All Business School applicants will take an admissions aptitude test given by the College Board, beginning this year.
According to Dean of Admissions Lewis B. Ward, the exam will be designed to test "administrative aptitude for business." The Educational Testing Service in Princeton, N.J., is already developing the exam, which also includes vocabulary and English sections.
"We've been working on this for a number of years," Ward said last night, "and our studies have shown us that there is a relation between the ability a student shows on an aptitude test and how well he does at the Business School. This won't be the only requirement, but it will count," he added.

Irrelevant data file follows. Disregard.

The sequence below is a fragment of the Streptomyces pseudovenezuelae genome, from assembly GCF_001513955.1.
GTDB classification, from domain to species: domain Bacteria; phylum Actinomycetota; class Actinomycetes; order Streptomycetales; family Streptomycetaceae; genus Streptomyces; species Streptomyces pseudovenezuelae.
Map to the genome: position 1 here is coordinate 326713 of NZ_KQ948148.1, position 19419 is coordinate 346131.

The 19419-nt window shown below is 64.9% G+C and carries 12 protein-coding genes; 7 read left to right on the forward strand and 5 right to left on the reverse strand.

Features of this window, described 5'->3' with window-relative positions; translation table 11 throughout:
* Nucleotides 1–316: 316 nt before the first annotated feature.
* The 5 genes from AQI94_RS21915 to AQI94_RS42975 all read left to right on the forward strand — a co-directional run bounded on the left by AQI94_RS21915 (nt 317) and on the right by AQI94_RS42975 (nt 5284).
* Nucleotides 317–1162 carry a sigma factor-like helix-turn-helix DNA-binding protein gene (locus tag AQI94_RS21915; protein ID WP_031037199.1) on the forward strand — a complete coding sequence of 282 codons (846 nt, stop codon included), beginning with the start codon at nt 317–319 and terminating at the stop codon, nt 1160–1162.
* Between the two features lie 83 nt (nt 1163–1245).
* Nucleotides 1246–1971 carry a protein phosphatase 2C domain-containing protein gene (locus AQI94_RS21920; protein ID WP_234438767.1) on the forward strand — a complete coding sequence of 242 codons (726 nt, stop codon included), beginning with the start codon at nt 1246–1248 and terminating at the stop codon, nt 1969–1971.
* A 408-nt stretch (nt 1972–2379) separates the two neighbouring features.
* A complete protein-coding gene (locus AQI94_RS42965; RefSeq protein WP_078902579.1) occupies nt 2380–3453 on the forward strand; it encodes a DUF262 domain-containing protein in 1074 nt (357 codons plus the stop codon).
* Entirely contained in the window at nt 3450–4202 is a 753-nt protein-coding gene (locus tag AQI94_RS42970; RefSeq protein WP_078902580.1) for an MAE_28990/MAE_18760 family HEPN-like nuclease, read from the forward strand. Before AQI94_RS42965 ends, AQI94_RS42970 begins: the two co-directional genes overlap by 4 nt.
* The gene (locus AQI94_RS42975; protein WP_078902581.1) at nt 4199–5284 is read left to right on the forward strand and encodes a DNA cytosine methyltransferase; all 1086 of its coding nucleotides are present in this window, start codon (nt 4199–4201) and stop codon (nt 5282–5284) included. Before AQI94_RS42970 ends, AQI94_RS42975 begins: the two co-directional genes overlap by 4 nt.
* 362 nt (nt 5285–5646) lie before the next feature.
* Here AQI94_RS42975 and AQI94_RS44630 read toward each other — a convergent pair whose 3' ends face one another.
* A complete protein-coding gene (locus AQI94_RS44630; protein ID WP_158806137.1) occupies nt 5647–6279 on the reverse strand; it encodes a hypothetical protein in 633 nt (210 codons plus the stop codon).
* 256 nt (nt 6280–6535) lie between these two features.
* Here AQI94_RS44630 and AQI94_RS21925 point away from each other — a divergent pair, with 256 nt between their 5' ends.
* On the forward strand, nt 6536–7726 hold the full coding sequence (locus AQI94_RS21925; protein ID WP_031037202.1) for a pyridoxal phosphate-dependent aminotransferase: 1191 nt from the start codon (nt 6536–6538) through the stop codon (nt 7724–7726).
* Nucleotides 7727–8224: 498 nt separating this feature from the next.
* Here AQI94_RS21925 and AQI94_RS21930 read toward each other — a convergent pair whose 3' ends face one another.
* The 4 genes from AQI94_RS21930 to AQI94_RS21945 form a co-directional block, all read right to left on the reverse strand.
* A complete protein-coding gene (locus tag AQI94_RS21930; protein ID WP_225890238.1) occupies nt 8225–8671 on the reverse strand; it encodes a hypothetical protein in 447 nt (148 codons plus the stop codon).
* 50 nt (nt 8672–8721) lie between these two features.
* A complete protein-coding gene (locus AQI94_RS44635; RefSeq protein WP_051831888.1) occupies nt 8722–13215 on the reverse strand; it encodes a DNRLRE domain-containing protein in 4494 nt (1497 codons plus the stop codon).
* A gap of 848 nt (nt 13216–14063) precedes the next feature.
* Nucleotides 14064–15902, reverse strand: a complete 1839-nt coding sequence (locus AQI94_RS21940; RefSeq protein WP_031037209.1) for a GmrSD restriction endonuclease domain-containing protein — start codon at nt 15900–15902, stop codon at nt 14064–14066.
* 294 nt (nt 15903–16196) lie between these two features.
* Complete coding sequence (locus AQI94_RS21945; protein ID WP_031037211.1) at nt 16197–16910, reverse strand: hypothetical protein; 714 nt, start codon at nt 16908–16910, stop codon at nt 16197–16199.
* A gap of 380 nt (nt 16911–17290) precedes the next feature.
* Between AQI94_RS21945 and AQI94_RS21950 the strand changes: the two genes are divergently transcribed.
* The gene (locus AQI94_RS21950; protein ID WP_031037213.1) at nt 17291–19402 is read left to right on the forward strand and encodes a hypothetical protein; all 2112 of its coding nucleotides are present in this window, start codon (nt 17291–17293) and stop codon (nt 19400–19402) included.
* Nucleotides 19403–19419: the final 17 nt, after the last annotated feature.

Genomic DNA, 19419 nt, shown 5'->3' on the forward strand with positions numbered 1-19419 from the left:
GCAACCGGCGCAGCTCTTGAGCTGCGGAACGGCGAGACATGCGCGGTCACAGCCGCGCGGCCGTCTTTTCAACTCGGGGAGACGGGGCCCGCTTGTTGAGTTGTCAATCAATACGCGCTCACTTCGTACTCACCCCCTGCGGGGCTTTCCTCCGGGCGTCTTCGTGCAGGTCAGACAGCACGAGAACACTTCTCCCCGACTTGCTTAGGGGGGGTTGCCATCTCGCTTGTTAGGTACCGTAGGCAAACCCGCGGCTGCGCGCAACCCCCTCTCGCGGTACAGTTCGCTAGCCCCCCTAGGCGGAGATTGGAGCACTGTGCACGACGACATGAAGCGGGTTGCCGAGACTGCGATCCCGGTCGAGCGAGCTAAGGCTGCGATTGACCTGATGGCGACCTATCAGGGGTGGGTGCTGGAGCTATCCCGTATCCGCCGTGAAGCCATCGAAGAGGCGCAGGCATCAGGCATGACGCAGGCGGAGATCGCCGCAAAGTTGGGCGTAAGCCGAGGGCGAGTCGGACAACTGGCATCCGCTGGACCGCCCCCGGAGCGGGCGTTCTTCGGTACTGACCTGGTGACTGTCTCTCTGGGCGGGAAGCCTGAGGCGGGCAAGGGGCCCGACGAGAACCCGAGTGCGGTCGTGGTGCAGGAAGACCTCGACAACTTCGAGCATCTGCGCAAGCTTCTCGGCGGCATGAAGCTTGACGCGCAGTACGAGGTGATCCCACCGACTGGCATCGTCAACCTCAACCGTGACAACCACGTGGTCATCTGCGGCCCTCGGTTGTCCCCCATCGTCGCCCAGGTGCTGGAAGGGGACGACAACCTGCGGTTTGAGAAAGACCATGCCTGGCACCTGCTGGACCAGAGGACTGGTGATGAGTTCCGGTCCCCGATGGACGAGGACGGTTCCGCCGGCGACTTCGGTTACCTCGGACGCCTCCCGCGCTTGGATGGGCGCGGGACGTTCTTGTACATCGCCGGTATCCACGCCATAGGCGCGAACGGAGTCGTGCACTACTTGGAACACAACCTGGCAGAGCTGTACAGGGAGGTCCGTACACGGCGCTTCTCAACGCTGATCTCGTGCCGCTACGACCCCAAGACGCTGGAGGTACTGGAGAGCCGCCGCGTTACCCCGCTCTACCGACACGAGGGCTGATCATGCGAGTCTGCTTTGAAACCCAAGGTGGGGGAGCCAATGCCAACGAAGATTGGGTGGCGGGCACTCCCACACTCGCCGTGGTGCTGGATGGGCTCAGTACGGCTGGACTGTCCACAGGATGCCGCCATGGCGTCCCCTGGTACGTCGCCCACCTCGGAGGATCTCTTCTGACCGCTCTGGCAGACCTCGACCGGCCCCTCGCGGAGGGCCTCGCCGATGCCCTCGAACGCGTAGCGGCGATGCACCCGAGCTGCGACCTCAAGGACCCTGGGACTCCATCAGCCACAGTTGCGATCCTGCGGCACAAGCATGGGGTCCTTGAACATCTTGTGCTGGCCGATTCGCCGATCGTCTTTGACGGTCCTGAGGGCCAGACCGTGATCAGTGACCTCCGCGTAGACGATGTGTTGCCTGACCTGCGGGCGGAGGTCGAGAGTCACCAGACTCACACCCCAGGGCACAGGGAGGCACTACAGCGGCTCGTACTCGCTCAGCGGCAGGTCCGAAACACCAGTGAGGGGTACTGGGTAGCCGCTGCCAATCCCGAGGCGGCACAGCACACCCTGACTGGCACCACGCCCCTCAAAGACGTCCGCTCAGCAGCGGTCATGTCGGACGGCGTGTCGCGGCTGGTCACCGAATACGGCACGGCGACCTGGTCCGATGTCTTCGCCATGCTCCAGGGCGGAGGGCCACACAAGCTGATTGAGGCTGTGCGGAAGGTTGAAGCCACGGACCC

Other Schools to Use Tests
Other business schools are also expected to use the test, as part of admissions procedure.
The test, which will be given in February and May of 1954, will become one of the School's qualifications for admission. The School will still depend heavily on interviews, undergraduate marks, and extra-curricular activities.
In exceptional circumstances, the Business School previously had asked students who had insufficient college backgrounds to take an aptitude test.
Details concerning time and place of the tests for next spring will be mailed to all applicants.
Last year over 2,000 men applied to the School, with 550 accepted. Approximately 65 to 100 Harvard graduates are accepted each year, while up to 330 have applied for admission.
The Business School thus joins the College and other Harvard graduate schools in using an aptitude test. Both the Law School and Medical School also require such exams.